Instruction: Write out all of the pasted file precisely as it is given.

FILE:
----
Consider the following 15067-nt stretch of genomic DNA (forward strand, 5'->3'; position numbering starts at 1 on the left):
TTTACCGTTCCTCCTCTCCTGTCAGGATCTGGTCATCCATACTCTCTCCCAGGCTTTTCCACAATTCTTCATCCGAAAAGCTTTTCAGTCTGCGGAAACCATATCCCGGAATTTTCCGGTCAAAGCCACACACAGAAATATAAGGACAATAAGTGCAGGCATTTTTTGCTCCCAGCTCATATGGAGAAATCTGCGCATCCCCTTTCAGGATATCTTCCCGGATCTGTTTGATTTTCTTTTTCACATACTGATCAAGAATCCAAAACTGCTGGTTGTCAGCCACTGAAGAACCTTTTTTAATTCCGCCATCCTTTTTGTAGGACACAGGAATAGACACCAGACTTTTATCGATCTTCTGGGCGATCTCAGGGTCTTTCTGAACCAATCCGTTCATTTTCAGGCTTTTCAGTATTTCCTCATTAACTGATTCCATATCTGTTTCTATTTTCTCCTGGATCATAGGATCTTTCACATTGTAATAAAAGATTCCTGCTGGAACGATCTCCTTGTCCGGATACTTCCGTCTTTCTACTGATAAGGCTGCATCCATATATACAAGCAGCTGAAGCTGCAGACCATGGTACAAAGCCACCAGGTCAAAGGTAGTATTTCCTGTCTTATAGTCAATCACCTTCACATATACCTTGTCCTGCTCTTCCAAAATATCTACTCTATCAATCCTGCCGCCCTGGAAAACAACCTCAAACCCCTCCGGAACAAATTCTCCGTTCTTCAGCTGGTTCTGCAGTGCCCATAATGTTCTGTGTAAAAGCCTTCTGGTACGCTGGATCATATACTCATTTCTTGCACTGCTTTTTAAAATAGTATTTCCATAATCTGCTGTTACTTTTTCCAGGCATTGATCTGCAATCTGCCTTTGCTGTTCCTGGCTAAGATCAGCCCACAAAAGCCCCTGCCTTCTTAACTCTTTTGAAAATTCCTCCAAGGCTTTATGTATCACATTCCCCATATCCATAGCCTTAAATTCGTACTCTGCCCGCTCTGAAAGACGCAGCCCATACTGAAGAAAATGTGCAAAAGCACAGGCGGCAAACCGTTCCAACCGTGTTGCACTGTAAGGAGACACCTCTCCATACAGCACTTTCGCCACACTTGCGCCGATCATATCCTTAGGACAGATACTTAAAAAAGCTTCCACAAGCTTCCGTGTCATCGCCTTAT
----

Consider the following 15067-nt stretch of genomic DNA (forward strand, 5'->3'; position numbering starts at 1 on the left):
TTTACCGTTCCTCCTCTCCTGTCAGGATCTGGTCATCCATACTCTCTCCCAGGCTTTTCCACAATTCTTCATCCGAAAAGCTTTTCAGTCTGCGGAAACCATATCCCGGAATTTTCCGGTCAAAGCCACACACAGAAATATAAGGACAATAAGTGCAGGCATTTTTTGCTCCCAGCTCATATGGAGAAATCTGCGCATCCCCTTTCAGGATATCTTCCCGGATCTGTTTGATTTTCTTTTTCACATACTGATCAAGAATCCAAAACTGCTGGTTGTCAGCCACTGAAGAACCTTTTTTAATTCCGCCATCCTTTTTGTAGGACACAGGAATAGACACCAGACTTTTATCGATCTTCTGGGCGATCTCAGGGTCTTTCTGAACCAATCCGTTCATTTTCAGGCTTTTCAGTATTTCCTCATTAACTGATTCCATATCTGTTTCTATTTTCTCCTGGATCATAGGATCTTTCACATTGTAATAAAAGATTCCTGCTGGAACGATCTCCTTGTCCGGATACTTCCGTCTTTCTACTGATAAGGCTGCATCCATATATACAAGCAGCTGAAGCTGCAGACCATGGTACAAAGCCACCAGGTCAAAGGTAGTATTTCCTGTCTTATAGTCAATCACCTTCACATATACCTTGTCCTGCTCTTCCAAAATATCTACTCTATCAATCCTGCCGCCCTGGAAAACAACCTCAAACCCCTCCGGAACAAATTCTCCGTTCTTCAGCTGGTTCTGCAGTGCCCATAATGTTCTGTGTAAAAGCCTTCTGGTACGCTGGATCATATACTCATTTCTTGCACTGCTTTTTAAAATAGTATTTCCATAATCTGCTGTTACTTTTTCCAGGCATTGATCTGCAATCTGCCTTTGCTGTTCCTGGCTAAGATCAGCCCACAAAAGCCCCTGCCTTCTTAACTCTTTTGAAAATTCCTCCAAGGCTTTATGTATCACATTCCCCATATCCATAGCCTTAAATTCGTACTCTGCCCGCTCTGAAAGACGCAGCCCATACTGAAGAAAATGTGCAAAAGCACAGGCGGCAAACCGTTCCAACCGTGTTGCACTGTAAGGAGACACCTCTCCATACAGCACTTTCGCCACACTTGCGCCGATCATATCCTTAGGACAGATACTTAAAAAAGCTTCCACAAGCTTCCGTGTCATCGCCTTAT